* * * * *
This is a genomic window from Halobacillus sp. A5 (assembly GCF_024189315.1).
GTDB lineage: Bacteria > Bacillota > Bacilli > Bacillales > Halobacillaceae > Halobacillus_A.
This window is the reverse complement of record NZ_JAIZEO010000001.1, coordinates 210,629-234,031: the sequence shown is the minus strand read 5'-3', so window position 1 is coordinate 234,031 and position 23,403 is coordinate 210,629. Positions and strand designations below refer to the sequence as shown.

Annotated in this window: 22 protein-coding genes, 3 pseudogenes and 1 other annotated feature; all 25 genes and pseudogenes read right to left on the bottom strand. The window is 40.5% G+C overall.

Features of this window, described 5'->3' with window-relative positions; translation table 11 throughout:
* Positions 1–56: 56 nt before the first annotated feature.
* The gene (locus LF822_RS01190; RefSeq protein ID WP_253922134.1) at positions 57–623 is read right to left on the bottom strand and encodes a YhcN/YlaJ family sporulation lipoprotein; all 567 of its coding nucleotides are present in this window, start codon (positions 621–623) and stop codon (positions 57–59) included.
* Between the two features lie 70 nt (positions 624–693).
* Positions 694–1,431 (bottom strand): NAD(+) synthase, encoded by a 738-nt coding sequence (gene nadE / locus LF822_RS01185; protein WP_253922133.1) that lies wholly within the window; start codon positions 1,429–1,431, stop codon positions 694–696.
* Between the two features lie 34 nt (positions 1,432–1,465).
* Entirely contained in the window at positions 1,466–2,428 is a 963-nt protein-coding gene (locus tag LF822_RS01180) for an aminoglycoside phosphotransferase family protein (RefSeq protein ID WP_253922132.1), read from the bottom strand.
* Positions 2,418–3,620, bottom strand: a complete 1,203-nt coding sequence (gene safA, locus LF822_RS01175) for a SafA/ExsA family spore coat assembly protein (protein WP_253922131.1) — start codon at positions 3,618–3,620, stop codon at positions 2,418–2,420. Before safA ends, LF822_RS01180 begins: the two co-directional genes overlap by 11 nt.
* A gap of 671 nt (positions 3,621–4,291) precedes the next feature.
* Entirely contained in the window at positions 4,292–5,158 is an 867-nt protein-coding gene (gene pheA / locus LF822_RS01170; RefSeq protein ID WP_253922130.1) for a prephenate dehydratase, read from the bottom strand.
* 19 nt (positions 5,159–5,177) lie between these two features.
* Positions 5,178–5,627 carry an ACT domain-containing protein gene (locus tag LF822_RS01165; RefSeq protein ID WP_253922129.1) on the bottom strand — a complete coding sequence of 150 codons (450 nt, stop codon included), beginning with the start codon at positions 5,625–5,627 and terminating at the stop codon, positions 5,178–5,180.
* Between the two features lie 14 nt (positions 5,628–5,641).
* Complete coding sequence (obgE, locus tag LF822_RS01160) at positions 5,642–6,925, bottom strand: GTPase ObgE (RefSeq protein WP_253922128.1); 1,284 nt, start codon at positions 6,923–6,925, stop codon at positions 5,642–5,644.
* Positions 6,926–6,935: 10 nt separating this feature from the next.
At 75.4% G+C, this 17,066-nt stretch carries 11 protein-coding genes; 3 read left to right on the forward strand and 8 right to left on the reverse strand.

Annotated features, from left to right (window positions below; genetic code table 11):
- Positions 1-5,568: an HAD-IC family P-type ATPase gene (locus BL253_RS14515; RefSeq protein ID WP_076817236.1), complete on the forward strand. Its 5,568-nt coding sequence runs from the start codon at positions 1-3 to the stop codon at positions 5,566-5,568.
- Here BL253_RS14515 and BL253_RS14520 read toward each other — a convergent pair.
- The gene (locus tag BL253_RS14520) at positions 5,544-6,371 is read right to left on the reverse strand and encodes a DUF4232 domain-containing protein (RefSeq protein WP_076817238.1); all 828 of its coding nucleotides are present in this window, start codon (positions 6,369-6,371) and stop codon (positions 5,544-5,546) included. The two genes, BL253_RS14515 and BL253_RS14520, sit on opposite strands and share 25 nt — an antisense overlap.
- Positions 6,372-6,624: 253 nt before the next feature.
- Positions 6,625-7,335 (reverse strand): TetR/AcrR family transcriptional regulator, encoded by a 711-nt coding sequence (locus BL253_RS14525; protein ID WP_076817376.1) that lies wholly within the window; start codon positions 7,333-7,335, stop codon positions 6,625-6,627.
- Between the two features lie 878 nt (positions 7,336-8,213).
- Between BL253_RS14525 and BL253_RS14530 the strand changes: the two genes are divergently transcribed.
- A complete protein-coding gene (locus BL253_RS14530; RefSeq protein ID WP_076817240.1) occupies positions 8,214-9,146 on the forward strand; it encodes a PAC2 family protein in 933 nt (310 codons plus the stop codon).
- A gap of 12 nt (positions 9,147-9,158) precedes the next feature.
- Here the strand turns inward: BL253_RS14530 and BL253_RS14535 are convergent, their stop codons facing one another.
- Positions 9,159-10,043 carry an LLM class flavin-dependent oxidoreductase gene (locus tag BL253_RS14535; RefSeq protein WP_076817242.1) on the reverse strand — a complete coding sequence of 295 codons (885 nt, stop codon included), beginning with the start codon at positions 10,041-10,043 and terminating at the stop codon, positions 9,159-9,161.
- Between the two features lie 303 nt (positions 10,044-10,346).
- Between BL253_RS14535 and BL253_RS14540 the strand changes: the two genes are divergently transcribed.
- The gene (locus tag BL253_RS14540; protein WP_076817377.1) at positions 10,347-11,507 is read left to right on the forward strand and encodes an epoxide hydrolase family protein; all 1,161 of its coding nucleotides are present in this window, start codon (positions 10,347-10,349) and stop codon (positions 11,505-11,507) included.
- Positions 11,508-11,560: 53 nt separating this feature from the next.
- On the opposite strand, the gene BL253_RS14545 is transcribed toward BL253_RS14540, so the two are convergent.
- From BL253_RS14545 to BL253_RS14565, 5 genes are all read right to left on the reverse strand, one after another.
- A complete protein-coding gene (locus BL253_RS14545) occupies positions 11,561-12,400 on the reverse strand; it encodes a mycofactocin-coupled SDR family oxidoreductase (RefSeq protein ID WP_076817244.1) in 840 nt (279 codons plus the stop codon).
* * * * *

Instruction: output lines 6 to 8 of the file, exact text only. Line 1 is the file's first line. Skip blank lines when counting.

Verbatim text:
* Positions 1–56: 56 nt before the first annotated feature.
* The gene (locus LF822_RS01190; RefSeq protein ID WP_253922134.1) at positions 57–623 is read right to left on the bottom strand and encodes a YhcN/YlaJ family sporulation lipoprotein; all 567 of its coding nucleotides are present in this window, start codon (positions 621–623) and stop codon (positions 57–59) included.
* Between the two features lie 70 nt (positions 624–693).